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Will 2023 be the year reverse mortgages go mainstream?

Reverse mortgages may be low-cost options for seniors who want to avoid a long-term care home and remain in their own home longer


ith volatile markets, soaring inflation, and the hot housing market showing signs of slowing, a reverse mortgage may be looking more attractive to seniors who own their own homes. Many retirees and those thinking about retiring are sitting on home values in Ontario worth millions of dollars but because of the rising cost of living they may be having trouble paying the bills. 

Mich Sneddon, a CA and CPA is the owner of Reverse Mortgage Pros, a leading reverse mortgage expert in Canada. Through his website and YouTube channel, Sneddon educates people in how reverse mortgages work. Through an online assessment form, he can help to determine if a reverse mortgage is right for them.

Sneddon says, “I assess people’s financial situation and offer advice on whether a reverse mortgage would be good for them. I connect them to one of the available lenders and based on what they’ve told me, I can advise them on which lender and product are the best fit.”

What is a reverse mortgage?

A reverse mortgage is a lending option that allows homeowners who’ve paid off all or most of their mortgage, to tap into their home equity. Reverse mortgage funds, which are only available on primary residences and only to people over the age of 55, are structured as lump sums or lines of credit that can be accessed on an as-needed basis.

The loan balance is usually not paid until the home is sold, either because the borrower moved or passed away.

When is a reverse mortgage a good fit?

A reverse mortgage is the best fit for someone nearing retirement or who has already retired; people who are struggling to enjoy their retirement years.

Sneddon says, “It’s for retirees who may be house rich and cash poor. They may be sitting on a million dollars tied up in their home, but they can’t afford to pay the bills. They don’t qualify for most regular mortgage products because they’re retired, and their income is low.” Because there are more lenders in the market today, reverse mortgage rates are more attractive.

How does a reverse mortgage work?

A reverse mortgage is a specialty mortgage product for homeowners who are 55 years of age and over. Sneddon says, “It’s designed for people who are retired or entering retirement and who want to remain in their own home. You aren’t required to have an income or a good credit score to qualify for a reverse mortgage which is why it’s a great option for retirees.”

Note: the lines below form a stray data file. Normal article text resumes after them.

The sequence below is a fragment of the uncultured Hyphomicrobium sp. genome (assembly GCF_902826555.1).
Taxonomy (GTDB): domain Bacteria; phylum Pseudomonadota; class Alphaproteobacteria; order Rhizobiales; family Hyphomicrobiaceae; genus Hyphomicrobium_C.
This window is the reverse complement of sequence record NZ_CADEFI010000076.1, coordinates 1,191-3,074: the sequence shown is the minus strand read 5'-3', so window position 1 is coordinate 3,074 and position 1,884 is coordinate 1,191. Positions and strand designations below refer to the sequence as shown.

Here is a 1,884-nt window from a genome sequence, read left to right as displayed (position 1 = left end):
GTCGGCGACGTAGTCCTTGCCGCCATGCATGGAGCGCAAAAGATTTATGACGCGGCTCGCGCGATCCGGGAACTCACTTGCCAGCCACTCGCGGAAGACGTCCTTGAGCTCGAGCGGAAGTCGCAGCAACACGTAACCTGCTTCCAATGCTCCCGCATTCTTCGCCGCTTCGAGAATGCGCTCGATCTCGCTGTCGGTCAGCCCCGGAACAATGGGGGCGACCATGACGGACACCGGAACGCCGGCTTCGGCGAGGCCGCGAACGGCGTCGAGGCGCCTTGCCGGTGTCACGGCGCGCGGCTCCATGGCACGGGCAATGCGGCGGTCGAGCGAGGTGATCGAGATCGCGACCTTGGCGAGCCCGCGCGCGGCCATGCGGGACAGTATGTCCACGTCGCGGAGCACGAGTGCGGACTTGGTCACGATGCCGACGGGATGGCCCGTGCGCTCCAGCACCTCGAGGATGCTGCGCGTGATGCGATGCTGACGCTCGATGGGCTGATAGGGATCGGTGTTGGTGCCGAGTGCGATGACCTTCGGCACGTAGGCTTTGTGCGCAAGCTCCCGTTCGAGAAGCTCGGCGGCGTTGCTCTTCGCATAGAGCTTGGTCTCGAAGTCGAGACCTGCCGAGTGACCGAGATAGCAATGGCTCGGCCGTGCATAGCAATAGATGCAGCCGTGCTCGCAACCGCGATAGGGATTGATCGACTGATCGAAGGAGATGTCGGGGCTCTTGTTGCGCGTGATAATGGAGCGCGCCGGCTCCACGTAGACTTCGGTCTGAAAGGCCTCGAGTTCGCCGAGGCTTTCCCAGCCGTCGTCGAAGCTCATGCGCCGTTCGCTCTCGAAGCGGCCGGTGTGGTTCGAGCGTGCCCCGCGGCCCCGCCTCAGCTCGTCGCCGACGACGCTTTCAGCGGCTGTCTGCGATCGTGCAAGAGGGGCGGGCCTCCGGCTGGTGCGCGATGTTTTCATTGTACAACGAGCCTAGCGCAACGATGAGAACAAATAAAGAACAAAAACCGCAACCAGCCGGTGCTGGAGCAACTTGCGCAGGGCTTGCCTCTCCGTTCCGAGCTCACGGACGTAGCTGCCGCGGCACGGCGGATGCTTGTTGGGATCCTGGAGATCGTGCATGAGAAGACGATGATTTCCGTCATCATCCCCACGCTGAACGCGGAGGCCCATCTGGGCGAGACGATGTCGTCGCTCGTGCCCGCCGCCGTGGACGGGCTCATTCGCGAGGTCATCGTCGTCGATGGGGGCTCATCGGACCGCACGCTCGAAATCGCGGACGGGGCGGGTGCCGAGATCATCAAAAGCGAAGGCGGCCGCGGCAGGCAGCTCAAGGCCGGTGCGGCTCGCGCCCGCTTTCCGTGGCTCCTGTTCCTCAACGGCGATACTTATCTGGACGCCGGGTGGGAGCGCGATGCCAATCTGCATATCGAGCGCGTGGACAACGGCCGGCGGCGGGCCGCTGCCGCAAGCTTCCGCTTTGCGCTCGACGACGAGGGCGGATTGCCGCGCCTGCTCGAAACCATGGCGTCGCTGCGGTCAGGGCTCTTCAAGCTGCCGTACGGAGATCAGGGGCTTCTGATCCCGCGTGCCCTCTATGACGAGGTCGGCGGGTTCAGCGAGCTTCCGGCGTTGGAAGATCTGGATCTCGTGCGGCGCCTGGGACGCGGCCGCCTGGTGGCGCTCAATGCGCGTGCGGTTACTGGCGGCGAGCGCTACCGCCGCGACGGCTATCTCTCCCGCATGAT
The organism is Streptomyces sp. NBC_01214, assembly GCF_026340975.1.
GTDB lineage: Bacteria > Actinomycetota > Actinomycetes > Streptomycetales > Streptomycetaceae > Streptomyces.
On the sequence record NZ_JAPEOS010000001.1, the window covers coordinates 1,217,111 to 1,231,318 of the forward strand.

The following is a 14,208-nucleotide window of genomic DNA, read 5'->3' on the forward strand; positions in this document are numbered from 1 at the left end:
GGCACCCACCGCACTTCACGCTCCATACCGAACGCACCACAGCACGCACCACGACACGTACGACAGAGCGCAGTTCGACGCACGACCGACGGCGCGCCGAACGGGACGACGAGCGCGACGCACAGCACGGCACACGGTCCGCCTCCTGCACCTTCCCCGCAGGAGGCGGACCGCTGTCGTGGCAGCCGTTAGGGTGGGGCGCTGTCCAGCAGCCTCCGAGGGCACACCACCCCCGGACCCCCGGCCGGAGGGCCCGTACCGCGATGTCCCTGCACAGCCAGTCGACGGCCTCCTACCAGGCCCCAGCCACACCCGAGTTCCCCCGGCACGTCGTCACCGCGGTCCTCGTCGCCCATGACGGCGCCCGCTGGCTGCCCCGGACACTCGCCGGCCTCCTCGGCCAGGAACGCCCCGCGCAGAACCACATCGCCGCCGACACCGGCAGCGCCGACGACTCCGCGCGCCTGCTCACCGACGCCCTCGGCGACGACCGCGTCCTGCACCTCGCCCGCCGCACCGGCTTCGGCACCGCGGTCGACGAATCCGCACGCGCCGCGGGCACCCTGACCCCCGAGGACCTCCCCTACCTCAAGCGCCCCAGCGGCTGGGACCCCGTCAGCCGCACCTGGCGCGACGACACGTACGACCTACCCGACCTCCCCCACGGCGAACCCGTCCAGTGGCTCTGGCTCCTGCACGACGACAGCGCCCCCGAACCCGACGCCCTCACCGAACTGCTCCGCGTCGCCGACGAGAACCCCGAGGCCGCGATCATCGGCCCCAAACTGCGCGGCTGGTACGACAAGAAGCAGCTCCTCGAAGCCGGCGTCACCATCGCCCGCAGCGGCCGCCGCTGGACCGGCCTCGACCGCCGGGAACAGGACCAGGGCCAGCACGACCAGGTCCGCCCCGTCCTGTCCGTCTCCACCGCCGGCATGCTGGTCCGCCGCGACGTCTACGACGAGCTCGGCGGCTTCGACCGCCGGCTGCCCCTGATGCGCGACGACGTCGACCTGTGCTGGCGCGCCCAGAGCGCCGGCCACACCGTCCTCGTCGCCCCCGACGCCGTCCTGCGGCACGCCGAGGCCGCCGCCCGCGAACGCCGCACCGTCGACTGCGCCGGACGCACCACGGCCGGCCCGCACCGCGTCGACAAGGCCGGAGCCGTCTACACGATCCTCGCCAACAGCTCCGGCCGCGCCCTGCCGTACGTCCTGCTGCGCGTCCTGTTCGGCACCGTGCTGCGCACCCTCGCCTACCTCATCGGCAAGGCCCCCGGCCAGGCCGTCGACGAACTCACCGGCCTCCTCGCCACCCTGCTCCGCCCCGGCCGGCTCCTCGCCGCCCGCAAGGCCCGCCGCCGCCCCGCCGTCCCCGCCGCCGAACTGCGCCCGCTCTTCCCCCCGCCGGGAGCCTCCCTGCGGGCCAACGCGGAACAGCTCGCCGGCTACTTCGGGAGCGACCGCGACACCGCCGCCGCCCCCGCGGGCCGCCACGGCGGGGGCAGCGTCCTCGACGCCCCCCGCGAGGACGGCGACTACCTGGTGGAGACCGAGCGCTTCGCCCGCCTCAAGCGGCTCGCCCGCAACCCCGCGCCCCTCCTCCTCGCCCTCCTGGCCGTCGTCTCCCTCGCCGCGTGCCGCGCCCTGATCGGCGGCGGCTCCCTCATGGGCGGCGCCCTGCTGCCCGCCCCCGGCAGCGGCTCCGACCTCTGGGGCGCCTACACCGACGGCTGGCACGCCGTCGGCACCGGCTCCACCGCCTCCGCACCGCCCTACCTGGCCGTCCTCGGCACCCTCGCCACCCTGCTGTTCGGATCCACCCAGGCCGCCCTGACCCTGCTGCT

You can get up to 55% of the value of your home but usually around 10% to 55%. There are no monthly payments. The interest is accrued and added to the balance owed and the mortgage is usually settled when the homeowners move or pass away.

Sneddon says, “The amount that a lender will lend is tied to your age so that you can’t use up all the equity in your home. If you’re 55, you’ll probably only get about 15 to 20%. You can use it as a lump sum, you can keep it in your bank account, or draw monthly amounts for living expenses.” The rules are like a traditional mortgage except that you’re not making payments. When you pass it will be settled through the estate.

The lender cannot take your home

With a reverse mortgage the homeowner has title to the home. Sneddon says, “If anything, it’s safer than a regular mortgage because with a traditional mortgage a lender could take your home if you default on payments. With a reverse mortgage there are no payments to make.”

As long as you pay property taxes and maintenance expenses, you can stay in the house as long as you like, and the terms won’t change regardless of the housing market or changes in prevailing interest rates.

Reverse mortgage vs HELOC

People also use home equity lines of credit to draw cash out of their home. A reverse mortgage works in a similar way as it allows the homeowner to take tax-free withdrawals rather than – for example – having to sell investments and pay taxes after a drop in the market. You would also need a sufficient income and credit score to qualify for a HELOC too – as well as having to pay the interest each month – none of which applies to a reverse mortgage.

Sneddon says, “A reverse mortgage rate is super competitive when compared to a HELOC. Today, reverse mortgage rates are lower than a HELOC and that’s why I believe reverse mortgages will become more mainstream in 2023.

Remain in your home longer

People often use a reverse mortgage to pay off an existing mortgage which frees up cash from the monthly mortgage payments. Retirees can use the money to pay off debts or make their homes more accessible.

Sneddon says, “People can use reverse mortgages to pay for in-home care because they would rather remain in their own home than go to a retirement or long-term care home.”

Reverse mortgage becoming more popular

Aging baby boomers, pandemic prices, and rising inflation are only a few reasons reverse mortgages are gaining in popularity. January was a record month for online views and customer inquiries for Mich Sneddon. “I’m anticipating 2023 to be a big year if people figure that a reverse mortgage will work out to their financial advantage.” Reverse mortgages can improve retirement planning outcomes and provide a critical backstop for people who may need the money.

If you think a reverse mortgage may be right for you, Mich Sneddon, CPA, CA would be happy to discuss your options.

The best place to start is by checking out his website and downloading a free reverse mortgage guide or you can check out his YouTube channel where he posts videos to help educate Canadians on reverse mortgages.